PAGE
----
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Sexually Transmitted Infections and Sexually Transmitted Diseases

Gerd Gross - Stephen K. Tyring (Editors) - Springer-Verlag Berlin Heidelberg 2011

Sexually Transmitted Infections and Sexually Transmitted Diseases

2011

13

October

Sexually Transmitted Infections and Sexually Transmitted Diseases

Gerd Gross - Stephen K. Tyring (Editors) - Springer-Verlag Berlin Heidelberg 2011

Female Genital Mutilation and Risk for Transmission of STIs

Aldo Morrone, Roberta Calcaterra and Gennaro Franco

Cap. 59, p. 847

Female genital mutilation (FGM) is a traditional cultural practice, but also a form of violence against girls, which affects their lives as adult women. FGM comprises a wide range of procedures: the excision of the prepuce; the partial or total excision of the clitoris (clitoridectomy) and labia; or the stitching and narrowing of the vaginal orifice (infibulation). The number of girls and women who have been subjected to FGM is estimated at around 137 million worldwide and 3 million girls per year are considered at risk. Most of the females who have undergone mutilation live in 28 African countries.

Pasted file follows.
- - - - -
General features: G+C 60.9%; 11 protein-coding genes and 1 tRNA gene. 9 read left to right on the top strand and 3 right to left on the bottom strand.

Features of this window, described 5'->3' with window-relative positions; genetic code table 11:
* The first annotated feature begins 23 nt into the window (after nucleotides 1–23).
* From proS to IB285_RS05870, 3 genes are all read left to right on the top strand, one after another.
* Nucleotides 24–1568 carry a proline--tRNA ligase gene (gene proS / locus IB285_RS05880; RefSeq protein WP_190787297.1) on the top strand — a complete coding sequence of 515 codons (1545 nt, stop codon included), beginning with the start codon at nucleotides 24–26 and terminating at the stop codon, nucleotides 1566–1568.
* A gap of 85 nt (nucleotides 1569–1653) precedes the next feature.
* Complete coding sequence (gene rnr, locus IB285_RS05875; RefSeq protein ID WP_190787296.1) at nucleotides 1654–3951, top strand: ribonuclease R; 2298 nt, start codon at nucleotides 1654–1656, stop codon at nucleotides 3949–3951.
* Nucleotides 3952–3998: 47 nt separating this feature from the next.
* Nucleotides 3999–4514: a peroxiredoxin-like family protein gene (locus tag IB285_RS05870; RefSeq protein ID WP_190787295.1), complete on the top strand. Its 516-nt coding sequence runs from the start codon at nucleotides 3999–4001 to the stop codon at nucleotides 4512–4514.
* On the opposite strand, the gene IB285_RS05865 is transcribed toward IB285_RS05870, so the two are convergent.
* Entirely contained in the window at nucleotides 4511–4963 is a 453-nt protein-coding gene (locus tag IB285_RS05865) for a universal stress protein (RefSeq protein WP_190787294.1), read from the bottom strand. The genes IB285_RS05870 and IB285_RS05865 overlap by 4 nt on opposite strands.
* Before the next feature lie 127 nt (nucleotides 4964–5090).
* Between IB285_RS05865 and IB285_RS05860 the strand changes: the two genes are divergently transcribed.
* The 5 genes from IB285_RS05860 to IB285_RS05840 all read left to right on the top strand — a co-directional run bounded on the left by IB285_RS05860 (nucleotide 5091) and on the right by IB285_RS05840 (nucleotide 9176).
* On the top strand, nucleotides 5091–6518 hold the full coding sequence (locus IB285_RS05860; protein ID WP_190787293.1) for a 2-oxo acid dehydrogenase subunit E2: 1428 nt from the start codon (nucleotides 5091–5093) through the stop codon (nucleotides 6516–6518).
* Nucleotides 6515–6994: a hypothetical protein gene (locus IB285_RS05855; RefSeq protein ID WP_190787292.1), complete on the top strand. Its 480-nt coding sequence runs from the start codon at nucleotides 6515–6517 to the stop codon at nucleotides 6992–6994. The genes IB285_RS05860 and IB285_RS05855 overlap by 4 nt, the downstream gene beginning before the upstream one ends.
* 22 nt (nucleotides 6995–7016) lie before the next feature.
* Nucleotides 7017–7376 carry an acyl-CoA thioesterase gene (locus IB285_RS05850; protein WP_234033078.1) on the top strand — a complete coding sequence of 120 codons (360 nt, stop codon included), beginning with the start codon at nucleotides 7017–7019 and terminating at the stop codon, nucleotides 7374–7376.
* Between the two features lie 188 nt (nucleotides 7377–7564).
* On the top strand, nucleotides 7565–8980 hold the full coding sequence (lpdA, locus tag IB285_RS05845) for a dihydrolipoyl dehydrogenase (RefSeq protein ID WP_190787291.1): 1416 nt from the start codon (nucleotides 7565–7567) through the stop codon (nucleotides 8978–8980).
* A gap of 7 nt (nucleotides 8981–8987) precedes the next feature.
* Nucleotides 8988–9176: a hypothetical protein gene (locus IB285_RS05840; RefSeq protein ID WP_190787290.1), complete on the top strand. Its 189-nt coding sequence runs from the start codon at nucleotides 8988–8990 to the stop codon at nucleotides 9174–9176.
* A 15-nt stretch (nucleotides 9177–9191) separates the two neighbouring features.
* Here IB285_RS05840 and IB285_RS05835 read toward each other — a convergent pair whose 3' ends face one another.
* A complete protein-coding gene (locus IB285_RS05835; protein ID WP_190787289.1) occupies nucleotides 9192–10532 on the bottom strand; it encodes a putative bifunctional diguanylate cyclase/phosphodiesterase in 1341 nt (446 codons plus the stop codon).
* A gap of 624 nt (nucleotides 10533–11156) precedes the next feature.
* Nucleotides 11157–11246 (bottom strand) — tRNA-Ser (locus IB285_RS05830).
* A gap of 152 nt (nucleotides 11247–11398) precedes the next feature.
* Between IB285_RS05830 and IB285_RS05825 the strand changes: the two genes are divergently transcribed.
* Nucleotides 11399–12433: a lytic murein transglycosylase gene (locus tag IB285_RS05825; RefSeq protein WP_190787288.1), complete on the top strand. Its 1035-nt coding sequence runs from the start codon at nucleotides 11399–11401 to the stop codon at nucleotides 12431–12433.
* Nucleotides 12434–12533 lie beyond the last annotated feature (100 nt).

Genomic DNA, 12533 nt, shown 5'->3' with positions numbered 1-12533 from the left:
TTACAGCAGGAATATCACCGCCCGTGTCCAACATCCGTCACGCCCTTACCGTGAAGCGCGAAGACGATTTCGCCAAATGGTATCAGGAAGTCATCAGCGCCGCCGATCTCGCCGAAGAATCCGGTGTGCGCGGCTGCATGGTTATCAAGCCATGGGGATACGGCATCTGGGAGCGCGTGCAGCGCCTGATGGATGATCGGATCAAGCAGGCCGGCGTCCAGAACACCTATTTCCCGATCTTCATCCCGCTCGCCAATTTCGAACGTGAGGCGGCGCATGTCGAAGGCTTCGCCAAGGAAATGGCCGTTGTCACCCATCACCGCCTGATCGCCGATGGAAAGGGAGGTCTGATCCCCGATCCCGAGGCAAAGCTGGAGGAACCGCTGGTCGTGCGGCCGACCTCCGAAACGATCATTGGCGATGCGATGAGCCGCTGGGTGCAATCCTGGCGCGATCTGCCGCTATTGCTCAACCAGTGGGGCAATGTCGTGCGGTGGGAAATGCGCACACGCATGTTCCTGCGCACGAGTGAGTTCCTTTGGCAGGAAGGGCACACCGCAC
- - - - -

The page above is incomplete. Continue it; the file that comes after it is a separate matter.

International migration has led to an increased presence of circumcised women in Europe and developed countries. Healthcare specialists need to be made aware of and trained in the physical, psychosexual, and cultural aspects and effects of FGM and in the response to the needs of genitally mutilated women.


CWM